Tunisian president says everyone can express their views on the new political system

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FILE PHOTO: Tunisian President Kais Saied holds a news conference on vaccination against the coronavirus disease (COVID-19), during a European Union – African Union summit, in Brussels, Belgium, February 18, 2022. REUTERS /Johanna Geron/Pool/Photo File Reuters_tickers

This content was published on March 21, 2022 – 03:06

By Tarek Amara

TUNIS (Reuters) – Everyone in Tunisia will have a chance to air their views on plans for a new political system before a panel sets out guidelines for constitutional reforms, President Kais Saied said on Monday.

Saied has faced fierce criticism that he has sought to establish a one-man rule since monopolizing executive powers and suspending parliament last year, with a protest on Sunday by more than 2,000 people in the city. capital, the latest manifestation of disfavor.

In Monday’s speech on state television, Saied said he would go ahead with his original plans for a referendum on constitutional changes on July 25.

“The work will continue until a referendum on July 25, after which everyone will be involved in expressing their opinions and suggestions for the new political system,” Saied said.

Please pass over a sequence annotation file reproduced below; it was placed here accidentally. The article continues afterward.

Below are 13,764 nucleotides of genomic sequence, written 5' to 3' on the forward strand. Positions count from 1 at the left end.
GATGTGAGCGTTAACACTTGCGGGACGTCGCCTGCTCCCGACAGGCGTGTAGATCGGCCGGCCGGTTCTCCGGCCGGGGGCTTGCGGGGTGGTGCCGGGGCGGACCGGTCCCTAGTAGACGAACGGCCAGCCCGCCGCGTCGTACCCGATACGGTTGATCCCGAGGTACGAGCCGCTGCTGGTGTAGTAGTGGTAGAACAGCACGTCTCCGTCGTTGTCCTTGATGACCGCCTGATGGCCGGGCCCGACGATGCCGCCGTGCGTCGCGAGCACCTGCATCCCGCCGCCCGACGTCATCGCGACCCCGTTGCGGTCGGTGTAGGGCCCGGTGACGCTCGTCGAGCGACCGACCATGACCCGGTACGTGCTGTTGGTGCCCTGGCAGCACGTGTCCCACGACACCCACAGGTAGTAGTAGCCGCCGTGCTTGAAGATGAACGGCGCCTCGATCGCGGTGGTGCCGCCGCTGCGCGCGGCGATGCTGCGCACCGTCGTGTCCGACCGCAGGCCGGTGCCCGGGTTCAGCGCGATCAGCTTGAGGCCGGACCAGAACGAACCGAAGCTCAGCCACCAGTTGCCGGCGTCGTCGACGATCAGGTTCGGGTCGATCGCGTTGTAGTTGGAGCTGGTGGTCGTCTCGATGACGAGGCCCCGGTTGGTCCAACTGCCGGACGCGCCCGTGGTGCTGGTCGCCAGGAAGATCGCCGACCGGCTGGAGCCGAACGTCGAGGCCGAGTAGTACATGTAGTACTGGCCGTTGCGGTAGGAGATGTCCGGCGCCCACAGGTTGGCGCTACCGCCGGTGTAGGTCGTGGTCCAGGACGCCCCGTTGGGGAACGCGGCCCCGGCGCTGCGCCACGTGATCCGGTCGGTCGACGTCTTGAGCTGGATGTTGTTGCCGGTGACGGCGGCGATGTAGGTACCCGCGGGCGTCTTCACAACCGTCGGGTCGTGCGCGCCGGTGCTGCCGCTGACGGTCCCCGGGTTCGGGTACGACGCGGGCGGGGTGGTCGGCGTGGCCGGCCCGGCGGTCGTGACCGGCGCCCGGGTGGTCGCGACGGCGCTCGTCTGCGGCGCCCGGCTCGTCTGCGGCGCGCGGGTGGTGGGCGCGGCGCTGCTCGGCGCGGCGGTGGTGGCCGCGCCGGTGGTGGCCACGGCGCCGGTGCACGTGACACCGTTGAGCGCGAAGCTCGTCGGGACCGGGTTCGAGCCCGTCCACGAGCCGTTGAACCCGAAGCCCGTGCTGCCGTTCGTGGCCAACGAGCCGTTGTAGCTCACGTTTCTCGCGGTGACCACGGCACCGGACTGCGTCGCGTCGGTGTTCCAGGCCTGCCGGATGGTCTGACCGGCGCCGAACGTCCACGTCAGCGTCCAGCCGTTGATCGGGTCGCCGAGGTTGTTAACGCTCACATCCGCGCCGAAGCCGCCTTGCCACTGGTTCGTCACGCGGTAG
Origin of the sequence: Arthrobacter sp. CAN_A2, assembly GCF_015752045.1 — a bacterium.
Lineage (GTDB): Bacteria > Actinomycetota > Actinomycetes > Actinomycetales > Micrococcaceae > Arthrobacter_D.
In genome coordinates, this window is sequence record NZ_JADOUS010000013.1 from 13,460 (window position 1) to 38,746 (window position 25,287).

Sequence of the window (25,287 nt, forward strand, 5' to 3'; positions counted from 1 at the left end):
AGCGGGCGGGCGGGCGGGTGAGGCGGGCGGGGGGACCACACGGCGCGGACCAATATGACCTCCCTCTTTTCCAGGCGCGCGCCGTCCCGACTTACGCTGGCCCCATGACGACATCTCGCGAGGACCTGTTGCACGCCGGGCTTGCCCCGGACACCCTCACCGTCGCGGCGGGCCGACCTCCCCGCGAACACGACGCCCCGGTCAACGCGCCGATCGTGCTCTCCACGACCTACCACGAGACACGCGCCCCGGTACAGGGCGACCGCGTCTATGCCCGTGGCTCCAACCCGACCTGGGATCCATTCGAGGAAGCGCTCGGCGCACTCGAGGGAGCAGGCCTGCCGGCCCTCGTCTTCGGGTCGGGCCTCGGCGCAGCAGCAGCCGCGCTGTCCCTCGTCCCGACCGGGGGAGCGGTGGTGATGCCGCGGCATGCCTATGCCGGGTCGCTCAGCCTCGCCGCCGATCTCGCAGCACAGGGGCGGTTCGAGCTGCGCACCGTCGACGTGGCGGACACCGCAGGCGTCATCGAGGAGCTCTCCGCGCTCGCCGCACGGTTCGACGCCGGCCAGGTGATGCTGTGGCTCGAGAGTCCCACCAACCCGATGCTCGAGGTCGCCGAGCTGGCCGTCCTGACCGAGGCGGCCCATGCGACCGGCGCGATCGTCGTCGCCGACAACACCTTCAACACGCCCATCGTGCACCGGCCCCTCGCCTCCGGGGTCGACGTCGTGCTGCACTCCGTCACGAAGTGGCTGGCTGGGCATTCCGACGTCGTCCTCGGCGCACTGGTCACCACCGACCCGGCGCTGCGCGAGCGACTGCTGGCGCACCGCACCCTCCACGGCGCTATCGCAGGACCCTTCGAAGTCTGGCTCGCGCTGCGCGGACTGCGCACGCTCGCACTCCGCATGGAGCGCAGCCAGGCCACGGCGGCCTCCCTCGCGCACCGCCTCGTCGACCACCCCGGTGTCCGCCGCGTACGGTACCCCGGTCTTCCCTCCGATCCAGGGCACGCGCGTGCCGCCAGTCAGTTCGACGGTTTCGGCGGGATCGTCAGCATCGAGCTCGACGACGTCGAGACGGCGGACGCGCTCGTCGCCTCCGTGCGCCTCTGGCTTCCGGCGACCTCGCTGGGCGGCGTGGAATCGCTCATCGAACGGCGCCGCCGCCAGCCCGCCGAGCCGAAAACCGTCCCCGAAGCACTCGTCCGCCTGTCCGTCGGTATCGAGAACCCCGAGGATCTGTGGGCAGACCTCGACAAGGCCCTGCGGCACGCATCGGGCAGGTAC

His comments came as a deadline expired for an online consultation launched two months ago to determine Tunisians’ views on political and economic issues, although around 500,000 people took part in the country. of 12 million inhabitants.

The remarks may imply that Saied could agree to talks with political opponents, although he has previously said he rejects fruitless dialogue with those he calls corrupt and traitors.

Saied did not specify how people would be able to voice their opinions under the new system, although key players, such as the powerful UGTT union, believe the only way forward is through national dialogue on political and economic reforms.

Sunday protesters in the capital called for the return of the democratic system.

Most political parties dismissed the online consultation as a fraud and an attempt by Saied to impose his political project, although the leader called it an embodiment of the slogan of the Tunisian revolution, “The people want”.

(Reporting by Tarek Amara; Editing by Clarence Fernandez)


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